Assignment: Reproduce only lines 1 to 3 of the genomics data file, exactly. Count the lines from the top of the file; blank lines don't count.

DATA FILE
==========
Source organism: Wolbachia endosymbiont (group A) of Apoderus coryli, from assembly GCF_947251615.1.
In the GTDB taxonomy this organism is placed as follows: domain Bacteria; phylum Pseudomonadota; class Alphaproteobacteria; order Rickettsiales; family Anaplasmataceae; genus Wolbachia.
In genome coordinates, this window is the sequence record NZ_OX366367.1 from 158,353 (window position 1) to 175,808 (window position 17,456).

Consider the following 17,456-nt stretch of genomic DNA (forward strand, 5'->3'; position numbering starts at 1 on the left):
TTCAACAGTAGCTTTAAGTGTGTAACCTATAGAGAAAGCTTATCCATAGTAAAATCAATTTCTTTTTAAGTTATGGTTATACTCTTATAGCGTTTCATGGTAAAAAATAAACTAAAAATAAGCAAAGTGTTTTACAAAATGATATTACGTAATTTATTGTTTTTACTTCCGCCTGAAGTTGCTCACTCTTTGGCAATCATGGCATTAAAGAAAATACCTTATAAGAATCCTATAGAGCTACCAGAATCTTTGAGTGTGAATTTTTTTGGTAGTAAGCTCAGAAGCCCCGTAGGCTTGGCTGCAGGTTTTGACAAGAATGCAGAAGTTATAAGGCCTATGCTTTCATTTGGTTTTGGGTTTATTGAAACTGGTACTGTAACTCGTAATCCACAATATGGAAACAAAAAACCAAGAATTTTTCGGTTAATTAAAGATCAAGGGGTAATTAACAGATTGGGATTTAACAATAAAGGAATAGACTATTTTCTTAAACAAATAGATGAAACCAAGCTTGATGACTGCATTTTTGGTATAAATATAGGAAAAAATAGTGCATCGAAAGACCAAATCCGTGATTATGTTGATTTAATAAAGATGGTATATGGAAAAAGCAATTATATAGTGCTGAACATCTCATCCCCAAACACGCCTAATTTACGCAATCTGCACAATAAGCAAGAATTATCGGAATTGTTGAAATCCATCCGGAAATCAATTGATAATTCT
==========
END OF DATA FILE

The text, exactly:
Source organism: Wolbachia endosymbiont (group A) of Apoderus coryli, from assembly GCF_947251615.1.
In the GTDB taxonomy this organism is placed as follows: domain Bacteria; phylum Pseudomonadota; class Alphaproteobacteria; order Rickettsiales; family Anaplasmataceae; genus Wolbachia.
In genome coordinates, this window is the sequence record NZ_OX366367.1 from 158,353 (window position 1) to 175,808 (window position 17,456).